It is widely accepted that the thinner the film is, the larger is the role that its interfaces play in setting its functionality. Understanding and engineering the influence of interfaces in the setting of the final state is however difficult because of the limited experimental access to the contribution of an individual interface post-deposition.
Researchers from three laboratories from ETH Department of Materials: Multifunctional Ferroic Materials, Materials Theory, and Surface Science and Technology, with the researchers from the Electron Microscopy Center at EMPA, directly addressed the impact of the top and bottom interfaces in the setting of the polarization in ultrathin ferroelectric films. Using atomically precise pulsed laser deposition and the in-situ second harmonic generation (ISHG) tool developed in the Laboratory for Multifunctional Ferroic Materials, they engineer competitive and cooperative interface configurations in situ, during the growth, establishing new design routes for robust functionalities in the technologically relevant ultrathin regime.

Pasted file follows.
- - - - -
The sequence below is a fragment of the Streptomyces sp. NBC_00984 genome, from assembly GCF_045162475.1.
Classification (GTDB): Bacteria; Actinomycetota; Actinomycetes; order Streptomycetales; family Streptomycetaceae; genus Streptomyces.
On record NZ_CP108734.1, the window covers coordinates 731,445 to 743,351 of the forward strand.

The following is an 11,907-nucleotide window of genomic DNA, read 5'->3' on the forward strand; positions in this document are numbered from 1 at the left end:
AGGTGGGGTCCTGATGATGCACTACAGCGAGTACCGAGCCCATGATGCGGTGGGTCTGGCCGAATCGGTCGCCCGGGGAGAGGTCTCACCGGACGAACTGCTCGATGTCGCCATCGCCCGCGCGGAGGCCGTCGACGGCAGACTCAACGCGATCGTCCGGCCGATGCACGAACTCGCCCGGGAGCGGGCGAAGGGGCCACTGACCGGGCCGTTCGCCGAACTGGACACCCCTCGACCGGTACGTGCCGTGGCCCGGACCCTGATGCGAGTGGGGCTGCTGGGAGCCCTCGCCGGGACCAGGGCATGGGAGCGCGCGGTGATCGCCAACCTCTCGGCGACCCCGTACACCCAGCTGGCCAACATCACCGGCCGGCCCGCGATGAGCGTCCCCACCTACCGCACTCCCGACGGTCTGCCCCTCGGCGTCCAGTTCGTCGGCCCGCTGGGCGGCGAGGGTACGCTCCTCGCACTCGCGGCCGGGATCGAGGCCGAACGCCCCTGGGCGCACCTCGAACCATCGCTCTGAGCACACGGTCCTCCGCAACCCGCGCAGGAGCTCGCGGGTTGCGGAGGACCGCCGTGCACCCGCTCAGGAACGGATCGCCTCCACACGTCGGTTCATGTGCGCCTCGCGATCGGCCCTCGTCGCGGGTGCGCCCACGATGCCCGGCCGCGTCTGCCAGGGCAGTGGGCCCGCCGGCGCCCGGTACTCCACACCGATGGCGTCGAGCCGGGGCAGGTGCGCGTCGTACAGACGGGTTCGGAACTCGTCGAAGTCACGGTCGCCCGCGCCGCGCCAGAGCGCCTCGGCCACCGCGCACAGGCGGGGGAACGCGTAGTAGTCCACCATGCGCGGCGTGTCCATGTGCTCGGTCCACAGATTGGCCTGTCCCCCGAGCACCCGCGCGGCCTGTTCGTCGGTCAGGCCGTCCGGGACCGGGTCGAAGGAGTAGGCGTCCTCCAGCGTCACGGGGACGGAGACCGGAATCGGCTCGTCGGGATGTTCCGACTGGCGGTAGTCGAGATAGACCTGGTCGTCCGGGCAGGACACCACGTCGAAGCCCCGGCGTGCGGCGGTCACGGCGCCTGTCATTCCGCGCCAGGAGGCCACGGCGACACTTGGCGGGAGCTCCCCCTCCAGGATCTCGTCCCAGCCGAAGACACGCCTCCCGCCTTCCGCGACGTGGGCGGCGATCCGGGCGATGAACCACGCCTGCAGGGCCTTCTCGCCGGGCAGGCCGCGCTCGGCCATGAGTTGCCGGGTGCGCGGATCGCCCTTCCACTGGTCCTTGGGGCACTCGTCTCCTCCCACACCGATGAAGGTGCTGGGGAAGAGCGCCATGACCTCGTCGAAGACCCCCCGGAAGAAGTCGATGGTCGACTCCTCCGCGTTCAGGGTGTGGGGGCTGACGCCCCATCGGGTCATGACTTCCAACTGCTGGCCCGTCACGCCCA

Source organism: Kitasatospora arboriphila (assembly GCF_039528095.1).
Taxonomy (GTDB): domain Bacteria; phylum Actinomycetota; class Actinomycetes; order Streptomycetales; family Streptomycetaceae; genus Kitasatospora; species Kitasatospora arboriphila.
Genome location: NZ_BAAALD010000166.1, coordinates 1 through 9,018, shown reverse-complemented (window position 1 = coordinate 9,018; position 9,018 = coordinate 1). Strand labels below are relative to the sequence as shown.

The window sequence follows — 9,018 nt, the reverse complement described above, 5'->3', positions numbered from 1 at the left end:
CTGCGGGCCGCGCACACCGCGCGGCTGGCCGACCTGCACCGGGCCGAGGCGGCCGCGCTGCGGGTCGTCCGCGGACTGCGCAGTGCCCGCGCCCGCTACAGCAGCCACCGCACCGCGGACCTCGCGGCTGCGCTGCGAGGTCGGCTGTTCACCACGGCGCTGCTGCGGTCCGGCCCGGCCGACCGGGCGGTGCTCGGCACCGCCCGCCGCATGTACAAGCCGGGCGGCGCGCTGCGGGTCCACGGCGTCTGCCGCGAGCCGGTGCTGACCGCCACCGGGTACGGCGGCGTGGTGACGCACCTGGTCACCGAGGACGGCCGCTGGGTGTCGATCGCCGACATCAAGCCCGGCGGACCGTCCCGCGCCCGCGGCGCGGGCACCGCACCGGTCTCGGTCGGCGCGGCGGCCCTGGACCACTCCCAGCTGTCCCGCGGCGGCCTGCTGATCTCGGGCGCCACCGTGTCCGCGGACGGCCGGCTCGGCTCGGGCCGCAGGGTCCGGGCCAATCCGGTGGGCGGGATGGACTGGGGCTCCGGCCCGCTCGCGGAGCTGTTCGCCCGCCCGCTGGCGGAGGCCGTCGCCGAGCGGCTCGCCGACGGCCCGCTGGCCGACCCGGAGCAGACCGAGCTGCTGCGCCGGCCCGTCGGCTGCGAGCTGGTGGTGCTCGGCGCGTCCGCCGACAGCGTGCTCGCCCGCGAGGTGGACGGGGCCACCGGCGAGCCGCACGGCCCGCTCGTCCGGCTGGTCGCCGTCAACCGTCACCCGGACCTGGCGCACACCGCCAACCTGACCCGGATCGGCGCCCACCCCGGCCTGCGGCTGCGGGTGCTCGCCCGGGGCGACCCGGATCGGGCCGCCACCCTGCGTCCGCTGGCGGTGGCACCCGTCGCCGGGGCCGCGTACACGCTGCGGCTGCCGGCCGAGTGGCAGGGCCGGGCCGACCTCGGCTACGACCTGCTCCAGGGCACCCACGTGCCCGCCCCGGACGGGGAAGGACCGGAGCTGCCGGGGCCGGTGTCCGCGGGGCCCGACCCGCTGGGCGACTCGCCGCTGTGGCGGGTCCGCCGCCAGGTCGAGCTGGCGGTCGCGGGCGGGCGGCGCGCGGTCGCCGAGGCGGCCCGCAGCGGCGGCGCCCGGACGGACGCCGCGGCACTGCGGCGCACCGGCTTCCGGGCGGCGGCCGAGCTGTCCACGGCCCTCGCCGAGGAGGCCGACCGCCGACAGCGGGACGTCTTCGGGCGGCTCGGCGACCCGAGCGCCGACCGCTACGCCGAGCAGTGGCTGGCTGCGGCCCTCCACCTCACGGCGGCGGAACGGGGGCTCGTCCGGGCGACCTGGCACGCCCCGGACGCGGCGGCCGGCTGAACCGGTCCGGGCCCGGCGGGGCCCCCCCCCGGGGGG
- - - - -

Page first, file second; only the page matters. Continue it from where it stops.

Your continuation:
Nives Strkalj, Chiara Gattinoni, Alexander Vogel, Marco Campanini, Rea Haerdi, AntonellaRossi, Marta D. Rossell, Nicola A. Spaldin, Manfred Fiebig & Morgan Trassin. In-situ monitoring of interface proximity effects in ultrathin ferroelectrics. Nat. Commun.; DOI:10.1038/s41467-020-19635-7
Chiara Gattinoni, Nives Strkalj, Rea Härdi, Manfred Fiebig, Morgan Trassin, & Nicola A. Spaldin. Interface and surface stabilization of the polarization in ferroelectric thin films. PNAS; DOI10.1073/pnas.2007736117